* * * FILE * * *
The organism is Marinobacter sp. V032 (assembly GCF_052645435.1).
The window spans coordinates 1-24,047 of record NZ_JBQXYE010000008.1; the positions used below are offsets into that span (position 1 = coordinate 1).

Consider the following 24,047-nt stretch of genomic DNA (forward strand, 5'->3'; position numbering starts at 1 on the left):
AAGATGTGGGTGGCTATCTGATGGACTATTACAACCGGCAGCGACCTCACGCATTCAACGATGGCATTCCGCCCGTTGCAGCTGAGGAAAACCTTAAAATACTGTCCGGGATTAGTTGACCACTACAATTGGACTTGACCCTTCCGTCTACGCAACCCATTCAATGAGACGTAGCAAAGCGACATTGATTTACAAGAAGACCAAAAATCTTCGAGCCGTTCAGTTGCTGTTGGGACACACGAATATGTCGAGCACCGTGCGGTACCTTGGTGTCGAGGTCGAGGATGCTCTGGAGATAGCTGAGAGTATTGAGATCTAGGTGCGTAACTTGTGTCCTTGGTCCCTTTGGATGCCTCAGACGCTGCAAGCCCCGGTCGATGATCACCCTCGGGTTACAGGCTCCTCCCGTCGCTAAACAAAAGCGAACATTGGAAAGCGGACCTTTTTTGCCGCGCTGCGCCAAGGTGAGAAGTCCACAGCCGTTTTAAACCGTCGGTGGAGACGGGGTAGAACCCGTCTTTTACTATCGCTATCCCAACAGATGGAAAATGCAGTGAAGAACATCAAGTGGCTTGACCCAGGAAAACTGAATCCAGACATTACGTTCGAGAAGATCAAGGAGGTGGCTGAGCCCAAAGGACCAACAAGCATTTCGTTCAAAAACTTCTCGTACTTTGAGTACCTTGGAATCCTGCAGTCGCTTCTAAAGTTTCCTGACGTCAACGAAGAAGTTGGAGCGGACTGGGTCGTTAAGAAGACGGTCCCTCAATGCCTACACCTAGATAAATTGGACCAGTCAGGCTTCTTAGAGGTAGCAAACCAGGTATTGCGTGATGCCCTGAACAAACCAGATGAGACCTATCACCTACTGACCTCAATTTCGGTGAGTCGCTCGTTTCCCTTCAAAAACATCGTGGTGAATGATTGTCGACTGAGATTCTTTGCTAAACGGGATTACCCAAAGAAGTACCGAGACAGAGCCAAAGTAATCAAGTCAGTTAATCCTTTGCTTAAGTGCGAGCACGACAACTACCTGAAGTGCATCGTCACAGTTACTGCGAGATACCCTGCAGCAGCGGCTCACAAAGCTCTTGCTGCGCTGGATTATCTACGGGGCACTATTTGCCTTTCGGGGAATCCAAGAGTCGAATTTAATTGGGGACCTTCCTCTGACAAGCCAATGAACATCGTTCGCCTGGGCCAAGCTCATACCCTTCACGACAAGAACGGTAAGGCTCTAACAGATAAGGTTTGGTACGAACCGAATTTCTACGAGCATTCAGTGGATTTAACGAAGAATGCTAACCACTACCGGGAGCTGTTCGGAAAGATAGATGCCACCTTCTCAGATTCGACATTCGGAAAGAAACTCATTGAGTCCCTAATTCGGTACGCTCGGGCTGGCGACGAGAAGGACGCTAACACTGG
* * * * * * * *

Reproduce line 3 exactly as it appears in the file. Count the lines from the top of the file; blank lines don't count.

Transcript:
Consider the following 24,047-nt stretch of genomic DNA (forward strand, 5'->3'; position numbering starts at 1 on the left):